Sure enough, after the very welcome rain, the weather turned super dry again in June, and even worse, it was incredibly hot. This caused us quite a big problem, as the plants we grow are all “cool season” grasses and broad leaves. This means that they work best in our normally mild climate, and the grasses will cease to grow as well any time they go above 27℃. We only had a few days when the air temperature went above this, but in the bright sun the leaves were getting up to almost 40℃ – obviously a problem. All of these cool season grasses are what is known as C3 plants, which refers to the type of photosynthesis they use to capture sunlight. If we were growing maize, which is a C4 plant, then it would have been great news, as these are tropical, or “warm season” grasses, which thrive as the temperature goes up – but they do not like our more normal conditions as much. Where I really liked the hot weather was for making hay, which we can do now that there are no cattle on the farm. I felt sorry for the man who came to make the small bales, as he had old tractors with no air conditioning, which must have been like working in a greenhouse. He also had quite a few breakdowns, so was in and out all day, but finally we ended up with almost 1400 bales of very nice meadow hay (which are available to a good home!).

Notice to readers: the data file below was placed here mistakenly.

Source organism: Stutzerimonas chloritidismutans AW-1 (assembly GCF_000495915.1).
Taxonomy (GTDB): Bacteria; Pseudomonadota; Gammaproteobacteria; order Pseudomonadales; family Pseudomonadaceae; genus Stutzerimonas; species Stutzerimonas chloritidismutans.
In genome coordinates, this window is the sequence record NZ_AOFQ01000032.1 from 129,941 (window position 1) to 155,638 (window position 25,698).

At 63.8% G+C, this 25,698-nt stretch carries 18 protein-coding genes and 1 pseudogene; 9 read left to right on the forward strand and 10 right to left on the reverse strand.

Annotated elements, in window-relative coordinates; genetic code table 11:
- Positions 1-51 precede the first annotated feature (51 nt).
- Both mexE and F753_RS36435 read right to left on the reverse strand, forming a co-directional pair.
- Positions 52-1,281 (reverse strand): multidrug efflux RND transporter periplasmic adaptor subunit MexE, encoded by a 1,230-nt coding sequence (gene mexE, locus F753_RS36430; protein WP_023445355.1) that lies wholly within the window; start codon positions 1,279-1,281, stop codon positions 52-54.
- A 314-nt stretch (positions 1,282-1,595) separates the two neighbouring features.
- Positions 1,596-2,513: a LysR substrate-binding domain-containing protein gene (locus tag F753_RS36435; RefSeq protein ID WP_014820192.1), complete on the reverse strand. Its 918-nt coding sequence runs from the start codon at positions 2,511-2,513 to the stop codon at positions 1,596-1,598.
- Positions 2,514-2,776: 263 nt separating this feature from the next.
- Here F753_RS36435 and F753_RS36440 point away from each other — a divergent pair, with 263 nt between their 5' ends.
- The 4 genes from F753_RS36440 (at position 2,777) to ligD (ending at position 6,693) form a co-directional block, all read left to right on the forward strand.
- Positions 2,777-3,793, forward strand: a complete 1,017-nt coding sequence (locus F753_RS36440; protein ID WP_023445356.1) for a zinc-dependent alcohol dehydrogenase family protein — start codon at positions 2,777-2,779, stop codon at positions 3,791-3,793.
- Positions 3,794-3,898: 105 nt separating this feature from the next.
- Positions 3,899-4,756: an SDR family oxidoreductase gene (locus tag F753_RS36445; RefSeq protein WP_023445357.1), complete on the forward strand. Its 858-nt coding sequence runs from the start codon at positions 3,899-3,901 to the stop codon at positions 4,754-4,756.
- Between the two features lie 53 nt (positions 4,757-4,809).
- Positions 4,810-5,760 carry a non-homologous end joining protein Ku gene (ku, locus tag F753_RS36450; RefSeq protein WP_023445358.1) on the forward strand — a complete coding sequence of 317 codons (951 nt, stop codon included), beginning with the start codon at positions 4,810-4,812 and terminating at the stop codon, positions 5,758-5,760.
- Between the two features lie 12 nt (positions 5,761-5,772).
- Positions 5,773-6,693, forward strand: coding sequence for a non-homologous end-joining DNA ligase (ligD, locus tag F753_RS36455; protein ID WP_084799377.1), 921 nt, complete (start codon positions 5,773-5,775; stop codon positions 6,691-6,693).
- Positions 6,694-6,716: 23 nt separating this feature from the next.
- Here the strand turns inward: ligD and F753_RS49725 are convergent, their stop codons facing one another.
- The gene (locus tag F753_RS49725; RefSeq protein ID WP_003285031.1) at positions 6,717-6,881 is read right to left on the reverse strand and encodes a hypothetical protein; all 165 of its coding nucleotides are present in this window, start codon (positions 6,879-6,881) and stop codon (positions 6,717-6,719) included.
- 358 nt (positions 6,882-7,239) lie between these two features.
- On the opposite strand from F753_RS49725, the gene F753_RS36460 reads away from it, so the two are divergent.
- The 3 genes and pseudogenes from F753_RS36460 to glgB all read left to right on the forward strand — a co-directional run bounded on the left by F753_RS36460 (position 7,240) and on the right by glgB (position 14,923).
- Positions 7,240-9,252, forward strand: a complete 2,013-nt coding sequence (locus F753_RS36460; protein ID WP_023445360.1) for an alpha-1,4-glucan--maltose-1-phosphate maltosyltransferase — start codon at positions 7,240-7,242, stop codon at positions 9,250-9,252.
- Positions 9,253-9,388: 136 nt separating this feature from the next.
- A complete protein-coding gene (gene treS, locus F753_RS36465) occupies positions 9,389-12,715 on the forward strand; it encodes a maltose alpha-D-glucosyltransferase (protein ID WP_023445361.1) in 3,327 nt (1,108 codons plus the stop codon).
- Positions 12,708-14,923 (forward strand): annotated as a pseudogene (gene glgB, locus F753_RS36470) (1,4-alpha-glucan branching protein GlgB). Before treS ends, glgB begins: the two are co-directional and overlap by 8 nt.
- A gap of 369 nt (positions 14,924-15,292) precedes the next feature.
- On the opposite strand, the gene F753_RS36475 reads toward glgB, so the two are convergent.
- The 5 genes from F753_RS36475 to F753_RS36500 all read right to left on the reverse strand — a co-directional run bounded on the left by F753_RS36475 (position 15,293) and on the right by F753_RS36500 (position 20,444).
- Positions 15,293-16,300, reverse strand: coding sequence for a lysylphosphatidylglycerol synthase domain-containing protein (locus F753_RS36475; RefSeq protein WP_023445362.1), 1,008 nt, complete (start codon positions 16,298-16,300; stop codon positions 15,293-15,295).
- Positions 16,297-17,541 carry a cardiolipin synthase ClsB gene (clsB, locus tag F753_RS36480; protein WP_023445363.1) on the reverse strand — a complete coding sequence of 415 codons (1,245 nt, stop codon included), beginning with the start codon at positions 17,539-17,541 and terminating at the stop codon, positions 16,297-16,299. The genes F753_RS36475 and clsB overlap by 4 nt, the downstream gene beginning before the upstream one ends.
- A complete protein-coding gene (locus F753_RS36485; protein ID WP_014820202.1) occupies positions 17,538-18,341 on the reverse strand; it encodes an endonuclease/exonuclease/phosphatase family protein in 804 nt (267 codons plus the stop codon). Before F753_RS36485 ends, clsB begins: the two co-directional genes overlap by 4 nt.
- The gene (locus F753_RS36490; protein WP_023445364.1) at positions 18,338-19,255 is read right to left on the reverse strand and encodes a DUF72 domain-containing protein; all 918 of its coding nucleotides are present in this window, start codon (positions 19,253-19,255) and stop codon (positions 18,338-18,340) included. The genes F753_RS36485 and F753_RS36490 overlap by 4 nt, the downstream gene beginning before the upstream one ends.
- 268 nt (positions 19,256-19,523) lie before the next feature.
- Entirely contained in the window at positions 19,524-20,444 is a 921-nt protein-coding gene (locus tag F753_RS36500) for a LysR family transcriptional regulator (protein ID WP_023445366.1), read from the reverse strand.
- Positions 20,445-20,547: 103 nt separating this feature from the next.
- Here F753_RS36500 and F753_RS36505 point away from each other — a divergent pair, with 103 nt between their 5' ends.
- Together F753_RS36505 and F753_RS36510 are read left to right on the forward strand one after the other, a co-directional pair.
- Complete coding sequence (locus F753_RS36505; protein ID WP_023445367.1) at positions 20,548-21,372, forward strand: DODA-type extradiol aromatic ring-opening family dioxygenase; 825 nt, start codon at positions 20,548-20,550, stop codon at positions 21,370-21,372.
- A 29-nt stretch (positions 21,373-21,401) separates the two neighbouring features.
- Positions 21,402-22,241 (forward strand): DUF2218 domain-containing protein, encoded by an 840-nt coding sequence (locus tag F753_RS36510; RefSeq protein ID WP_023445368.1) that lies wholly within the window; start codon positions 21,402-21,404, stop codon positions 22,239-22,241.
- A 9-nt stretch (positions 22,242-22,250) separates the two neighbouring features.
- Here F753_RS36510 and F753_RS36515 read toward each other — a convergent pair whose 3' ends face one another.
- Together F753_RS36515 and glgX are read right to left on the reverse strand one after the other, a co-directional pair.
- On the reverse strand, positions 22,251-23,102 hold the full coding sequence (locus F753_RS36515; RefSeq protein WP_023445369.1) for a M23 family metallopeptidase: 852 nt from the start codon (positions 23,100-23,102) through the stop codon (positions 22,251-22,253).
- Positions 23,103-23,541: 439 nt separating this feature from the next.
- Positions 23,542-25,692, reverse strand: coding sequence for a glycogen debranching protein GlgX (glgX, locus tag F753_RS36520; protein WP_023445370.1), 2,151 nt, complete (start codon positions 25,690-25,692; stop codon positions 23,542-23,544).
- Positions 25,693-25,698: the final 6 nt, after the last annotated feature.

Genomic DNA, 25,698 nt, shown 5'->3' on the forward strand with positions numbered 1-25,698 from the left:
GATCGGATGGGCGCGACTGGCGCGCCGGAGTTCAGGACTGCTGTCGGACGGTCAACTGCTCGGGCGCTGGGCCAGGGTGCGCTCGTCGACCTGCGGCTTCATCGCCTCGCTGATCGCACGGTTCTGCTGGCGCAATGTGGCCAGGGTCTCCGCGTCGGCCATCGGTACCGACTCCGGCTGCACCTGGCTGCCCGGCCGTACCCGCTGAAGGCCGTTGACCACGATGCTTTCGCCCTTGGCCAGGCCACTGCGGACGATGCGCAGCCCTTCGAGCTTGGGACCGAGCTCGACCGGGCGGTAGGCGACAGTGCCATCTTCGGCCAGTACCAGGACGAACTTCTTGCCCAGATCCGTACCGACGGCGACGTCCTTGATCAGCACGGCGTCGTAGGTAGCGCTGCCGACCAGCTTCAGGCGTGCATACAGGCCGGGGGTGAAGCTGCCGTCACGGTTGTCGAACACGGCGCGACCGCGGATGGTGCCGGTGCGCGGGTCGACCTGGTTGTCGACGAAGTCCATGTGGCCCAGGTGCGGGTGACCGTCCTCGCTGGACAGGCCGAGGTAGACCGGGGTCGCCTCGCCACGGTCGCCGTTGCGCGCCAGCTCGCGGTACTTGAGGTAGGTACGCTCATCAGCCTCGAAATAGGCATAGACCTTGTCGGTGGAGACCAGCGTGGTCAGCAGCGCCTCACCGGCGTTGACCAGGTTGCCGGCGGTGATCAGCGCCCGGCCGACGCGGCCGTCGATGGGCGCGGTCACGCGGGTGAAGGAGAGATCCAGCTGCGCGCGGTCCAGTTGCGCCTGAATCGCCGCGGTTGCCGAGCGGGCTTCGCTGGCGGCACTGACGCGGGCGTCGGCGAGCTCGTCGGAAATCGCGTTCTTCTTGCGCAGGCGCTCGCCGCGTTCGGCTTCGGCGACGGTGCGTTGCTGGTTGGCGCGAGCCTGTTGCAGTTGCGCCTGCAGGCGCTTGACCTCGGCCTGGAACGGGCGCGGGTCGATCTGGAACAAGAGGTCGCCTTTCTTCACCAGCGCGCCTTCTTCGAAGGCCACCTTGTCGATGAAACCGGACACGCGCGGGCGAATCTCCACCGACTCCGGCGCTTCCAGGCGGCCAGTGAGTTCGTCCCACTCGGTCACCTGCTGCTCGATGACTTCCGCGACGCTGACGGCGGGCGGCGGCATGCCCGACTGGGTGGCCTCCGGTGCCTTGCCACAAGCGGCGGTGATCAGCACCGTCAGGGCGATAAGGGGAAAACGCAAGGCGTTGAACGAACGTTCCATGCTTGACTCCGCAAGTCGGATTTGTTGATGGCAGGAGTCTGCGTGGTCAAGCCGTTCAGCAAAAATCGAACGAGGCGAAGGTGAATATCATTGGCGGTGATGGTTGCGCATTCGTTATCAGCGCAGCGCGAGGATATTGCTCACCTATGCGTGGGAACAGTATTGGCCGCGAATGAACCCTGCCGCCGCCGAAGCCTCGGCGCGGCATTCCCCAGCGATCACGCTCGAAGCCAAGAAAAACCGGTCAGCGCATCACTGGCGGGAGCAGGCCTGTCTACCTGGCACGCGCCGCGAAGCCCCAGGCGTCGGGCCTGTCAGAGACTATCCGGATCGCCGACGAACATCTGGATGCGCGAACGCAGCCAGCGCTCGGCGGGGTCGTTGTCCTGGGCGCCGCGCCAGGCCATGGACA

In a normal year harvest tends to start in the middle or end of July, so I was slightly embarrassed to be on holiday at the beginning of the month when I received a text message saying that our barley was being harvested. The red face was short lived, as it turned out to be a lot less dusty and sweaty when you’re 3,000 miles away, but I suppose I should help out with the remaining fields now that I am back at home. We had a pleasing result, with a yield of over 9 tonnes per hectare, some 30% higher than last year. It is an encouraging start, but as barley is so much earlier than other crops, it possibly did not get so affected by the spring drought. It certainly will not be a late harvest this year, with several different crops all vying to be the next to be combined; it could be oilseed rape, wheat, or possibly even peas. Whichever one, we will have it all done for the next column, so you can find out what happened then.